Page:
Another company treasure is tenor Keith Ikaia-Purdy who seems born to sing these Verdi heroes. Although his burnished, ringing tone really shines above the staff, there is a warmly solid presence in the lower reaches as well. That said, the first aria lies a bit ungratefully in the fringes just upward of the middle of the voice, although he negotiated it reliably with his sound technique and professional skill. It was after this opening number that Mr. Ikaia-Purdy really came into his own, and he lavished us with some beautiful phrasing and heartfelt commitment, full of Bergonzian portamento and Verdian temperament. Moreover, he and Ms. Dobrzanska partner each other exceptionally well, and as they rose above the orchestra at full volume, the exquisite outpouring of molten vocalism was overwhelming.
Kammersänger Konstantin Gorny contributed a beautifully judged account of not only Massimiliano, but also Pastor Moser. His richly orotund, cavernous bass is powerfully deployed to outstanding effect. Mr. Gorny wrung the most out his every phrase, and is a stylish Verdian. His instrument lacks the biting edge of many other Russian singers (not a bad thing!), and when the orchestra is playing fortissimo he can blend into the instrumental fabric a bit. But this is a very minor observation in what was a commanding portrayal.
Baritone Stefan Stoll rounded out the quartet with an assured assumption of the role of Francseco. Mr. Stoll has a real Italianate ping in his upper register, and especially relished the many high-lying outbursts that gave great pleasure. Lower down, the tone got a bit more diffuse, sounding more German-generic, although always healthy and well-placed. In the small role of Arminio, Klaus Schneider was secure and did all that was required.
Barbara Dobrzanska as Amalia, Konstantin Gorny as Massimiliano/Moser, Stefan Stoll as Francesco and Klaus Schneider as Arminio
The orchestra had an exceptionally fine evening, playing with brio and stylistic acumen under the inspiring baton of conductor Jochem Hochstenbach. The Maestro not only found good variety in this lesser Verdi, but also maintained the dramatic shape with an unerring sense of pace and color. Johann Ludwig’s cello solo was achingly beautiful. The chorus (and ‘extra’ Chor) were schooled to a fare-thee-well (or an addio) by Ulrich Wagner.
Director Alexander Schulin’s idiosyncratic staging was quirky, to be sure, but he displayed the great, rare gift of making the relationships deeply personal and believably clarifying the story. This is no mean feat, given that the far-fetched machinations of the libretto pretty much follow the improbabilities of the original Schiller concoction. Mr. Schulin started with an imposing unit design by Christoph Sehl as realized by Michele Lorenzini. At curtain rise, a coolly beautiful, blue-green tinted photo-realistic forest drop was revealed. The three leading men wandered variously across the stage in front of it, passing each other without acknowledgment, like lost souls in Purgatory. So far so good.
The drop subsequently flew out to reveal an imposing two-story family manse with a large main reception hall stage left, a stairwell and landing in the center, and a greenhouse stage right topped by a second floor bed room/study, all meticulously constructed and dressed with meaningful, well-chosen furnishings. Behind it was an identical forest drop. And that, my friends, was all. And it was more than enough. In fact, it was splendidly compact.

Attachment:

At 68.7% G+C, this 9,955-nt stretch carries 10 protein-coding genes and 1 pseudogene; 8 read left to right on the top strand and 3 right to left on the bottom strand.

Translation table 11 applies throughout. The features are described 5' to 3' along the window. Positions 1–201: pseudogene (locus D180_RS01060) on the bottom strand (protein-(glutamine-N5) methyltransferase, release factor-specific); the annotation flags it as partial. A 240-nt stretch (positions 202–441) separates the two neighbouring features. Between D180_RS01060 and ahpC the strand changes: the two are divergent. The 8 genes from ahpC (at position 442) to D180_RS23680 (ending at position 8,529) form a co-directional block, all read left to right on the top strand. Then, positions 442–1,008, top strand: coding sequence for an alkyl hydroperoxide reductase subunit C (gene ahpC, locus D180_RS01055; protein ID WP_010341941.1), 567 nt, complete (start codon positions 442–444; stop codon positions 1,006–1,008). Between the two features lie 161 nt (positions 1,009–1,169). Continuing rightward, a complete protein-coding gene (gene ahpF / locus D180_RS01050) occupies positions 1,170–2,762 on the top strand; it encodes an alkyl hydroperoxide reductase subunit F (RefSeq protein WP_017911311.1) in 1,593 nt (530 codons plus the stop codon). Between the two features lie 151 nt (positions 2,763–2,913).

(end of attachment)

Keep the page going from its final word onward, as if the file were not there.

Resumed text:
Carlo plays his first scene isolated in the greenhouse (forest). Bad boy Francesco commandeers and prowls his space in the bed room above like Scarpia in the Farnese Palace. Massimiliano presides over the immense drawing room. Amalia first wanders the stairwell, belonging to none of the above. Lest these visuals sound blunt or obvious, they were essential in establishing and defining the shifting levels of power between the principals.
Konstantin Gorny as Massimiliano/Moser
Mr. Schulin showed a deft touch with any number of problematic plot points. Massimiliano’s false “death” was beautifully communicated to us with a subtle ‘take’ from Francesco. The dramatic device of then plopping the coffin on Francesco’s (power) bed as a bier was inspired. The musico-dramatic device of doubling the bass to also sing the priest was brilliant, with the baritone therefore confessing his transgressions not just to a “father” but to “his” father. The similar doubling of Carlo as Rolla, however, made no sense whatsoever. (Ah well, it saved another singer’s fee…)
Although almost all of Ursina Zürcher’s brooding costumes were right on the mark in helping with character development, one widely missed the mark for me, and unfortunately that was the molting Schmatte that was thrown on Amalia, who started out looking like a frump in an ill-fitting cocktail dress at the opening of a Chattanooga Shopping Mall. Over time, one rumply layer after another was torn away and although Barbara looked progressively more shapely, I wish wish I could say that any of the variations truly flattered the diva as she should be.
One such strip tease was the result of Francesco having begun to manhandle her, with her shimmying out of his grasp leaving a layer of organdy. The over-sexed baritone had obviously been told to communicate arousal, but once he had possession of her dress I was not sure if he wanted to climax on it or wear it. (Or both?) The director also frequently has the principals doing stage business in their “room” while a solo is being sung in another. A less experienced hand (or cast) could easily become a distraction, but it is to everyone’s credit that the whole staging is well-calculated to point up dramatic focus. The company was greatly assisted by the well-conceived and atmospheric lighting design from Stefan Woinke.
Karlsruhe has served up a rare treat with its theatrically cogent, musically vivid, immensely satisfying I Masnadieri.